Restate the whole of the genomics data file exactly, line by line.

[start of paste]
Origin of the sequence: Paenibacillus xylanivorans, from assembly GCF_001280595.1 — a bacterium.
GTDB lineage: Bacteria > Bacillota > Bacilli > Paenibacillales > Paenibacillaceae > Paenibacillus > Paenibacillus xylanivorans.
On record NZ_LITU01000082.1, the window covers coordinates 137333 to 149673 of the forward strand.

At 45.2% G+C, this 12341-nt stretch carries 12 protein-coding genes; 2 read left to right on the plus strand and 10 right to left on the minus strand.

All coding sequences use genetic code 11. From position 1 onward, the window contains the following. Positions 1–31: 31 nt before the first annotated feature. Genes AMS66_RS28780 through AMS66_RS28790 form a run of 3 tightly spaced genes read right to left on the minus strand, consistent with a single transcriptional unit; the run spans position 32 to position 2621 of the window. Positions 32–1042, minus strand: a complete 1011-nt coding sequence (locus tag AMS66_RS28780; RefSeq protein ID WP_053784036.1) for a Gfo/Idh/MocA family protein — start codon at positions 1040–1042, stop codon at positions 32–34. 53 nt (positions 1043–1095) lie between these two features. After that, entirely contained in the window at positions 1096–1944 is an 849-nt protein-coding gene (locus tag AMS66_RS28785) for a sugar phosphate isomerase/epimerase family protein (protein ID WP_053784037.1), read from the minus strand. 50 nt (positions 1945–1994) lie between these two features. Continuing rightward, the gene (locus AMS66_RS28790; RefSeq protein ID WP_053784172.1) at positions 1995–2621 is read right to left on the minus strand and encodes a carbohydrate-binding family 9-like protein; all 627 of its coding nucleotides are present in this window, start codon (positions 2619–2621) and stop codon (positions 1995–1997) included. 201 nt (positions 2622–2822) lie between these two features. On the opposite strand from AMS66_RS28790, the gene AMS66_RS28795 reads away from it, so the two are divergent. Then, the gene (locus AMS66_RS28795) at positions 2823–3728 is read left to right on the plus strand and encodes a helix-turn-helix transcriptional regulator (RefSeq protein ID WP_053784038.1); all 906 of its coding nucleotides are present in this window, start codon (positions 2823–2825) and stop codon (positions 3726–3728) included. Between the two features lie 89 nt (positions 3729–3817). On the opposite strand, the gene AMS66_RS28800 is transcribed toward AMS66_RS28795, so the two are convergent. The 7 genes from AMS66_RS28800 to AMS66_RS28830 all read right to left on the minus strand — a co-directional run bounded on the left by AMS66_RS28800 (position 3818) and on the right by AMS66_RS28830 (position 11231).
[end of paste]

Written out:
Origin of the sequence: Paenibacillus xylanivorans, from assembly GCF_001280595.1 — a bacterium.
GTDB lineage: Bacteria > Bacillota > Bacilli > Paenibacillales > Paenibacillaceae > Paenibacillus > Paenibacillus xylanivorans.
On record NZ_LITU01000082.1, the window covers coordinates 137333 to 149673 of the forward strand.

At 45.2% G+C, this 12341-nt stretch carries 12 protein-coding genes; 2 read left to right on the plus strand and 10 right to left on the minus strand.

All coding sequences use genetic code 11. From position 1 onward, the window contains the following. Positions 1–31: 31 nt before the first annotated feature. Genes AMS66_RS28780 through AMS66_RS28790 form a run of 3 tightly spaced genes read right to left on the minus strand, consistent with a single transcriptional unit; the run spans position 32 to position 2621 of the window. Positions 32–1042, minus strand: a complete 1011-nt coding sequence (locus tag AMS66_RS28780; RefSeq protein ID WP_053784036.1) for a Gfo/Idh/MocA family protein — start codon at positions 1040–1042, stop codon at positions 32–34. 53 nt (positions 1043–1095) lie between these two features. After that, entirely contained in the window at positions 1096–1944 is an 849-nt protein-coding gene (locus tag AMS66_RS28785) for a sugar phosphate isomerase/epimerase family protein (protein ID WP_053784037.1), read from the minus strand. 50 nt (positions 1945–1994) lie between these two features. Continuing rightward, the gene (locus AMS66_RS28790; RefSeq protein ID WP_053784172.1) at positions 1995–2621 is read right to left on the minus strand and encodes a carbohydrate-binding family 9-like protein; all 627 of its coding nucleotides are present in this window, start codon (positions 2619–2621) and stop codon (positions 1995–1997) included. 201 nt (positions 2622–2822) lie between these two features. On the opposite strand from AMS66_RS28790, the gene AMS66_RS28795 reads away from it, so the two are divergent. Then, the gene (locus AMS66_RS28795) at positions 2823–3728 is read left to right on the plus strand and encodes a helix-turn-helix transcriptional regulator (RefSeq protein ID WP_053784038.1); all 906 of its coding nucleotides are present in this window, start codon (positions 2823–2825) and stop codon (positions 3726–3728) included. Between the two features lie 89 nt (positions 3729–3817). On the opposite strand, the gene AMS66_RS28800 is transcribed toward AMS66_RS28795, so the two are convergent. The 7 genes from AMS66_RS28800 to AMS66_RS28830 all read right to left on the minus strand — a co-directional run bounded on the left by AMS66_RS28800 (position 3818) and on the right by AMS66_RS28830 (position 11231).